Immigrant “sanctuary” jurisdictions have recently reentered U.S. political discourse and engendered contentious debates regarding their legality and influence on public safety. Critics argue that sanctuary jurisdictions threaten local communities by impeding federal immigration enforcement efforts. Proponents maintain that the policies improve public safety by fostering institutional trust within immigrant communities and by increasing the willingness of immigrant community members to notify the police after they are victimized – changes which bolster community levels of formal and informal social control. In this presentation, I situate expectations from the immigrant sanctuary literature within a multilevel, contextualized help-seeking framework and discuss how crime-reporting behavior empirically varies across immigrant sanctuary contexts over a 25-year period.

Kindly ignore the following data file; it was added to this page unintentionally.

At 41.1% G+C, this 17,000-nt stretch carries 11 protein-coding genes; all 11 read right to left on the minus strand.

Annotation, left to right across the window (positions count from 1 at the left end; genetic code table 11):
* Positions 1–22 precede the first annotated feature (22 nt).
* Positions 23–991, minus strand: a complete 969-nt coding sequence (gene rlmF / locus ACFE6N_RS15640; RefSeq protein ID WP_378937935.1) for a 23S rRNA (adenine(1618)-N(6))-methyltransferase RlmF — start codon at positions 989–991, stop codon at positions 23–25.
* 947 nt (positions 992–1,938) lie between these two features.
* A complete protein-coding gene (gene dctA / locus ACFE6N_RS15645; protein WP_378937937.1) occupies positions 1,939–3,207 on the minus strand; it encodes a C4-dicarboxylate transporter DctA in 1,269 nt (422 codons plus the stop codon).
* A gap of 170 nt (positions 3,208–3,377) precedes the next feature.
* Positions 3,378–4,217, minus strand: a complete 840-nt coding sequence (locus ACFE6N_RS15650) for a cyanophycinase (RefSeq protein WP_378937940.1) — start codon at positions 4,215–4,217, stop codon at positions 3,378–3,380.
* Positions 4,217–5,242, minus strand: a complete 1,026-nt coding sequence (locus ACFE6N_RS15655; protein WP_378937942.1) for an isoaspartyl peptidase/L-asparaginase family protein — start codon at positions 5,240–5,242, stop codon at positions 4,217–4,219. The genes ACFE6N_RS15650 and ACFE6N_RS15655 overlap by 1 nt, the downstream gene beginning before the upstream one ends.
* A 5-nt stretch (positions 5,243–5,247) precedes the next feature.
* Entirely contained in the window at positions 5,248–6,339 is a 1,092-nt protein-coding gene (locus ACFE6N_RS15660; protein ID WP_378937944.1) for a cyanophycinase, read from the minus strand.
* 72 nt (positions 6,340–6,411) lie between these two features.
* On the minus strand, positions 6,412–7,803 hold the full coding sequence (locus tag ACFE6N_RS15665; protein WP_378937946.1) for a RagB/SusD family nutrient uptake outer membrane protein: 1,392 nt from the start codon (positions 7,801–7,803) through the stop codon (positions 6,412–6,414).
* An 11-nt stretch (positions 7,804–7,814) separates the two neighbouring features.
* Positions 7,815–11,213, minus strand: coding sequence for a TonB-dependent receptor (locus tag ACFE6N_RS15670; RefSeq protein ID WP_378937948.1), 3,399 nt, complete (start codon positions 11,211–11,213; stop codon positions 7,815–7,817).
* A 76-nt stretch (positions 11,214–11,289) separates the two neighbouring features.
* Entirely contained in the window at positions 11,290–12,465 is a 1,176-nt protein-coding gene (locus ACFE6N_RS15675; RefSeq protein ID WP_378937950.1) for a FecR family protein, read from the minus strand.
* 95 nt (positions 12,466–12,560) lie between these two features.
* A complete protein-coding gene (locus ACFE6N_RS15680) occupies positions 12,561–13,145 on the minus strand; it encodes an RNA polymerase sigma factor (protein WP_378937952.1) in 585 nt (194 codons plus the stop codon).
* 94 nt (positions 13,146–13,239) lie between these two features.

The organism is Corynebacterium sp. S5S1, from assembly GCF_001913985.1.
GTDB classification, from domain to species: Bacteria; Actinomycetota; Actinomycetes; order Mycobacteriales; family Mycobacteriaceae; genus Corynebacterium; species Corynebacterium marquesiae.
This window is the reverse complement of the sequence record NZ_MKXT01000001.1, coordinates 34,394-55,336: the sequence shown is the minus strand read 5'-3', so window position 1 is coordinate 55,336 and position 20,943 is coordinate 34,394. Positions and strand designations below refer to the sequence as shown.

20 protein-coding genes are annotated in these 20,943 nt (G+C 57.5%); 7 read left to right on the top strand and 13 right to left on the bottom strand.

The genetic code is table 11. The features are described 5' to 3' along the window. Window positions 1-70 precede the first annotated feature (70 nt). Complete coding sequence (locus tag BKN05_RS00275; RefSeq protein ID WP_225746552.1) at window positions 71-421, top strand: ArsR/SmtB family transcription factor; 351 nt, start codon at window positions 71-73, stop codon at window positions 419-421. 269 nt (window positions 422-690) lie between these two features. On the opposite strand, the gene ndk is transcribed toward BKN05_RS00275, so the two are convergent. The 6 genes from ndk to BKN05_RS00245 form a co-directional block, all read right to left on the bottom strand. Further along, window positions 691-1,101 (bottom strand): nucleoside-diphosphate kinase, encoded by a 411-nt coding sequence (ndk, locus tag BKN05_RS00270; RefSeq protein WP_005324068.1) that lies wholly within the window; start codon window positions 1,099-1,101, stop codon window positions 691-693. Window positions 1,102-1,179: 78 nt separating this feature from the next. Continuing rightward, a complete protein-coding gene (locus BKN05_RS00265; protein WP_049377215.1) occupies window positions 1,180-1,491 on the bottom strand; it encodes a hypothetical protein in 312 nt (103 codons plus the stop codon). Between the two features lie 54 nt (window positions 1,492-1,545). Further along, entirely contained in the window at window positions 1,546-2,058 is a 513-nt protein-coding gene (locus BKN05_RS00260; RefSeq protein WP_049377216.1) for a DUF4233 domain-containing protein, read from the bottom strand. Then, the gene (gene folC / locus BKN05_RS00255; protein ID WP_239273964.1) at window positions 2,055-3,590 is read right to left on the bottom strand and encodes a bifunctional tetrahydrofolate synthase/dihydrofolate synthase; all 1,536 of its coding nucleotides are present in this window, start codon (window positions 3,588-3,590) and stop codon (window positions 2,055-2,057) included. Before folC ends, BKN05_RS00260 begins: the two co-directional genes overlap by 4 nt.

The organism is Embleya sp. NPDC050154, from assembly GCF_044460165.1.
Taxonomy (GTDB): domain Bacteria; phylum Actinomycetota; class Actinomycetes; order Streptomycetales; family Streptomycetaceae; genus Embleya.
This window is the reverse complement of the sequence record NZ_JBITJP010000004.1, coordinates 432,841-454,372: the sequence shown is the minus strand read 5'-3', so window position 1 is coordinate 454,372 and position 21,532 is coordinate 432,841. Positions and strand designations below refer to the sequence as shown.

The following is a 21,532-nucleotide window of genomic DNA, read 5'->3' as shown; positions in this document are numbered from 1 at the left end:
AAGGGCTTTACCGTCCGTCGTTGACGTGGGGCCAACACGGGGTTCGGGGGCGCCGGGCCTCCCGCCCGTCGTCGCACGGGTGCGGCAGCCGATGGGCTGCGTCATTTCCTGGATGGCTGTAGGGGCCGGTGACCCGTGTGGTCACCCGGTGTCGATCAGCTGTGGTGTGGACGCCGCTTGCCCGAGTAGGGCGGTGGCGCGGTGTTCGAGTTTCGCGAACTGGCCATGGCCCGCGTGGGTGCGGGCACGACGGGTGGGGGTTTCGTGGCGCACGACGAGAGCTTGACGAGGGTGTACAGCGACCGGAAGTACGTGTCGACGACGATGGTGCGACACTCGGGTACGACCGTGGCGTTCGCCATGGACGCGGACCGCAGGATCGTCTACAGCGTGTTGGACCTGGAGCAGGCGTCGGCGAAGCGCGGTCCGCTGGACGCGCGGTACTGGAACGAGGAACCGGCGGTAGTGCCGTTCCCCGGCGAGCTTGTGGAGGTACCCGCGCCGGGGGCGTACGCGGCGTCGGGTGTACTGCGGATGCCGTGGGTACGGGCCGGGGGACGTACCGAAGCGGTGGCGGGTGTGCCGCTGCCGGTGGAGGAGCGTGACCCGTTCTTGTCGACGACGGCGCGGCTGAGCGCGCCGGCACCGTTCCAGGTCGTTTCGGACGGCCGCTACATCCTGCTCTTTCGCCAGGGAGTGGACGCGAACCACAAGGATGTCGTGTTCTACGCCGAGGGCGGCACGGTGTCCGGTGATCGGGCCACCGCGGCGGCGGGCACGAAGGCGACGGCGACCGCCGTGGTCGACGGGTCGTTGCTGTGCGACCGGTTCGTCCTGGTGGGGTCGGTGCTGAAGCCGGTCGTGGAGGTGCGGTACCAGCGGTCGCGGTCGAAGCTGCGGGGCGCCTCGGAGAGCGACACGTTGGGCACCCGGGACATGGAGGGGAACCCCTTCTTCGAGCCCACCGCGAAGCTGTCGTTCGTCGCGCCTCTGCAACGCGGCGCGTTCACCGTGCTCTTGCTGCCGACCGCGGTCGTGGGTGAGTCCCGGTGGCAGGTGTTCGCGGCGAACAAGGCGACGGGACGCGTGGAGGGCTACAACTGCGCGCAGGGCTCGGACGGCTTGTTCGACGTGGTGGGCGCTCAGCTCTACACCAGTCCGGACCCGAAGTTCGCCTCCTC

Ricardo Martínez-Schuldt is an assistant professor of sociology at the University of Notre Dame. His research examines processes related to international migration in the North American migratory system. The primary focus of his work is on the role of the Mexican consulate in providing socio-legal support to Mexican nationals that face human rights, labor, and family-related issues while living abroad. Additionally, he conducts research on neighborhood- and city-level correlates of crime, crime-reporting behavior, and police shootings. In particular, his research assesses the effect of “sanctuary” policies on city-level violence as well as their impact on the likelihood that individuals report crime victimization to law enforcement.